26. V. S. V. Chaitanya and S. Senapati*, “Self-assembled Reverse Micelles in Supercritical CO2 Entrap Protein in Native State “, J. Am. Chem. Soc. 130, 1866 (2008).
25. S. Senapati*, “How strongly can calcium ion influence the hydrogen-bond dynamics at complex aqueous interfaces?”, J. Chem. Phys. 126, 204710 (2007).
24. S. Senapati*, Y. Cheng, and J. A. McCammon, “In-situ synthesis of a tacrine-triazole-based inhibitor of acetylcholinesterase: Configurational selection imposed by steric interactions”, J. Med. Chem. 49, 6222, (2006).
23. S. Senapati*, J. M. Bui, and J. A. McCammon, “Induced Fit in Mouse Acetylcholinesterase upon Binding a Femtomolar Inhibitor: A Molecular Dynamics Study ”, J. Med. Chem. 48, 8155 (2005).
22. S. Senapati*, C. F. Wong and J. A. McCammon, “Finite concentration effects on diffusion-controlled reactions”, J. Chem. Phys. 121, 7896 (2004).
21. S. Senapati and M. L. Berkowitz, “Computer simulation studies of water states in perfluoropolyether reverse micelles: Effects of changing the counterion”, J. Phys. Chem. A 108, 9768 (2004).
20. S. Senapati and M. L. Berkowitz, “Molecular dynamics simulation studies of ployether and perfluoropolyether surfactant based reverse micelles in supercritical carbon dioxide”, J. Phys. Chem. B 107, 12906 (2003).
19. S. Senapati and M. L. Berkowitz, “Water structure and dynamics in phosphate fluorosurfactant based reverse micelle: A computer simulation study”, J. Chem. Phys. 118, 1937 (2003).
18. S. Senapati*, “A molecular dynamics simulation study of the dimethyl sulfoxide liquid-vapor interface”, J. Chem. Phys. 117, 1812 (2002).
17. C. D. Bruce, S. Senapati, M. L. Berkowitz, L. Perera, and M.D.E. Forbes, “Molecular dynamics simulations of sodium dodecyl sulfate micelle in water: The behavior of water”, J. Phys. Chem. B 106, 10902 (2002).
16. S. Senapati, J. S. Keiper, J. M. DeSimone, G. D. Wignall, Y. B. Melnichenko, H. Frienlinghaus, and M. L. Berkowitz, “Structure of phosphate fluorosurfactant based reverse micelles in supercritical carbon dioxide”, Langmuir 18, 7371 (2002).
15. S. Senapati and M. L. Berkowitz, “Computer simulation study of the interface width of the liquid/liquid interface”, Phys. Rev. Lett. 87, 176101 (2001).
14. S. Senapati and A. Chandra, “Effects of confinement on structure, dielectric and dynamics of water in small hydrophobic cavity”, J. Phys. Chem. B 105, 5106 (2001).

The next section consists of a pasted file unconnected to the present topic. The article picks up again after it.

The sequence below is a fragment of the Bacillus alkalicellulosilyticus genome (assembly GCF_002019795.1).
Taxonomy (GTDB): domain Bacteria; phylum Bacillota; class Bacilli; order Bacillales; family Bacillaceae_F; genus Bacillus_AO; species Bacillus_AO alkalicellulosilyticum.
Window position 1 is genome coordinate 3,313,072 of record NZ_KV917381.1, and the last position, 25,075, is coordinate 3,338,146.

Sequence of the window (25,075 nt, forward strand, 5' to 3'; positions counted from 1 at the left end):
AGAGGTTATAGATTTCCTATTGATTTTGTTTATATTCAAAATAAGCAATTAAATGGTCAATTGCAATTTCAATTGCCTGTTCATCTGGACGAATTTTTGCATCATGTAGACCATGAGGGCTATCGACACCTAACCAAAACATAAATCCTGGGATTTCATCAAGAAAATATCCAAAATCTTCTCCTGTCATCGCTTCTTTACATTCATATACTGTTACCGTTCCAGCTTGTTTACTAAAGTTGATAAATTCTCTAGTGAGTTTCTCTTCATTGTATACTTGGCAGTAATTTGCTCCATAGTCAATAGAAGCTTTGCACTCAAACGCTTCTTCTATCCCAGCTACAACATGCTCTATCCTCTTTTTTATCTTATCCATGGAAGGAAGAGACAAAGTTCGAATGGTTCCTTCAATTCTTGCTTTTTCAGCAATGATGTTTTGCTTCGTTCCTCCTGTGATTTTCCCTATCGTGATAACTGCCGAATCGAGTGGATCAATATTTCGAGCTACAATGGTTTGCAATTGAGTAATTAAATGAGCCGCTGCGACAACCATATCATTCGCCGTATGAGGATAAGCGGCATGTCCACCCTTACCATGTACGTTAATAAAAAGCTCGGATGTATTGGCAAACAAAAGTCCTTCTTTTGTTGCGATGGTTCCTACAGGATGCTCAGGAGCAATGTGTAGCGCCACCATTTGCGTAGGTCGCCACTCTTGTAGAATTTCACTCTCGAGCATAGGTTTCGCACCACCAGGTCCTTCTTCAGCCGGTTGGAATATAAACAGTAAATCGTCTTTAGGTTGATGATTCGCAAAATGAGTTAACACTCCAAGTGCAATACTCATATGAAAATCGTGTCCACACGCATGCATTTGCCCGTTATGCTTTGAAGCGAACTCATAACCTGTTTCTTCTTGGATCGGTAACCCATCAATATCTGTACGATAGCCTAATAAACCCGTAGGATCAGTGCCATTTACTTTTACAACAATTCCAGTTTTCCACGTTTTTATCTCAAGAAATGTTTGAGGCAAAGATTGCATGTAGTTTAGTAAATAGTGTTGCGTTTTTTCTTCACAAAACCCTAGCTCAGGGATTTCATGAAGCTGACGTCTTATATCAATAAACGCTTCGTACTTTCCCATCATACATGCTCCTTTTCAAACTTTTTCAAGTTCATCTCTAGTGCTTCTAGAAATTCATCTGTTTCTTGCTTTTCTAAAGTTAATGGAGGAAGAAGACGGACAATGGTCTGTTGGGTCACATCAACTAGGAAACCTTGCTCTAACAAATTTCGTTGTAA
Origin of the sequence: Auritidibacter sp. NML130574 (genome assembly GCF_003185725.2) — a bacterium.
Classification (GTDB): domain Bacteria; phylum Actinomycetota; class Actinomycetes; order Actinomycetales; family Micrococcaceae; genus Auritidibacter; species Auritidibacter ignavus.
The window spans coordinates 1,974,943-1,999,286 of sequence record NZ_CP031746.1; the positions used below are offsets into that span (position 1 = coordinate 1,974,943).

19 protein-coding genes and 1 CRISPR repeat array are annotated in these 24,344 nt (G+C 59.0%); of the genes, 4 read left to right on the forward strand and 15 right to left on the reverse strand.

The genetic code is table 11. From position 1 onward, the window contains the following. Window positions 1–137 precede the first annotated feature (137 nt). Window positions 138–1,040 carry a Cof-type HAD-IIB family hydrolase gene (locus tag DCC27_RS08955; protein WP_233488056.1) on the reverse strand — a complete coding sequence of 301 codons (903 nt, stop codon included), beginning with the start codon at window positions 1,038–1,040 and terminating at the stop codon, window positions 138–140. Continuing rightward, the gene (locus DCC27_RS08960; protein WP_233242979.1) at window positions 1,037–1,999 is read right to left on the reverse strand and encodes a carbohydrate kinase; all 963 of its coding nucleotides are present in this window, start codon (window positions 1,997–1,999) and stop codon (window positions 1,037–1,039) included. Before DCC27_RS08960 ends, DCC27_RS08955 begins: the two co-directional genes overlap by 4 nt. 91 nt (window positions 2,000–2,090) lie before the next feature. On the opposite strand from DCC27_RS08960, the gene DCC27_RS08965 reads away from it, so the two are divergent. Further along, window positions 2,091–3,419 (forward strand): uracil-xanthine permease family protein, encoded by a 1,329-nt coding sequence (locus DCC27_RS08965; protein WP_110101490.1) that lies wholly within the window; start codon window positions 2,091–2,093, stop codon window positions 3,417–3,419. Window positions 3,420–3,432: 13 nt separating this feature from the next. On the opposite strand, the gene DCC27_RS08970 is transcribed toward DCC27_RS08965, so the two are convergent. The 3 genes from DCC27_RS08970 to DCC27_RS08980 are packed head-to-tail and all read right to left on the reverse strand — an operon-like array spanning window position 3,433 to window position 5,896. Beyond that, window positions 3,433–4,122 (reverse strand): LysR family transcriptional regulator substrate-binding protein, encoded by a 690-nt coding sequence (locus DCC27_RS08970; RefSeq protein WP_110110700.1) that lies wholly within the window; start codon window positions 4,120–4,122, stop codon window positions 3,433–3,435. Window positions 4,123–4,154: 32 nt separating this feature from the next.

13. S. Senapati and A. Chandra, “Surface charge induced modifications of the structure and dynamics of mixed dipolar liquids at solid-liquid interfaces: A molecular dynamics simulation study”, J. Chem. Phys. 113, 8817 (2000).
12. S. Senapati and A. Chandra,”Structure of a mixed dipolar liquid near a metal surface: A combined approach of weighted density and perturbative approximations”, Phys. Rev. E 62, 1017 (2000).
11. S. Senapati and A. Chandra, “Dynamics of polarization relaxation in a dipolar mixture at solid-liquid interface”, J. Chem. Phys. 113, 377 (2000).
10. S. Senapati and A. Chandra, “Interfacial structure of a mixed dipolar liquid in contact with a charged solid surface”, J. Chem. Phys. 112, 10467 (2000).
9. S. Senapati and A. Chandra, “Interfacial structure of a solute-solvent mixture in contact with a semipermeable membrane”, Ind. J. Chem. A 39, 219 (2000).
8. S. Senapati and A. Chandra, “Molecular dynamics simulations of simple dipolar liquids in spherical cavity: Effects of confinement on structural, dielectric and dynamical properties”, J. Chem. Phys. 111, 1223 (1999).
7. D. Das, S. Senapati and A. Chandra, “Structure of dipolar liquids near charged solid surfaces: A nonlinear theory based on a density functional approach and Monte Carlo simulations”, J. Chem. Phys. 110, 8129 (1999).
6. S. Senapati and A. Chandra, “Nonlinear theory of metal-solvent interface using density functional approach”, Phys. Rev. E, 59, 3140 (1999).
5. S. Senapati and A. Chandra, “Structure and dynamics of mixed dipolar liquids near solid surfaces: A molecular dynamics simulation study”, Chem. Phys. 242, 353 (1999).
4. A. Chandra, S. Senapati and D. Sudha, “Dynamics of polarization relaxation at soild-liquid interface”, J. Chem. Phys. 109, 10439 (1998).
3. S. Senapati and A. Chandra, “Computer simulation of dipolar liquids near charged solid surfaces: Electric field induced modifications of structure and dynamics of interfacial solvent”, J. Mol. Struc. (Theochem), 455, 1 (1998).
2. A. Chandra and S. Senapati, “Rotational dielectric friction and molecular relaxation at metal-solvent interfaces”, J. Mol. Liq. 77, 77 (1998).
1. S. Senapati and A. Chandra, “Molecular relaxation in simple dipolar liquids confined between two solid surfaces”, Chem. Phys. 231, 65 (1998).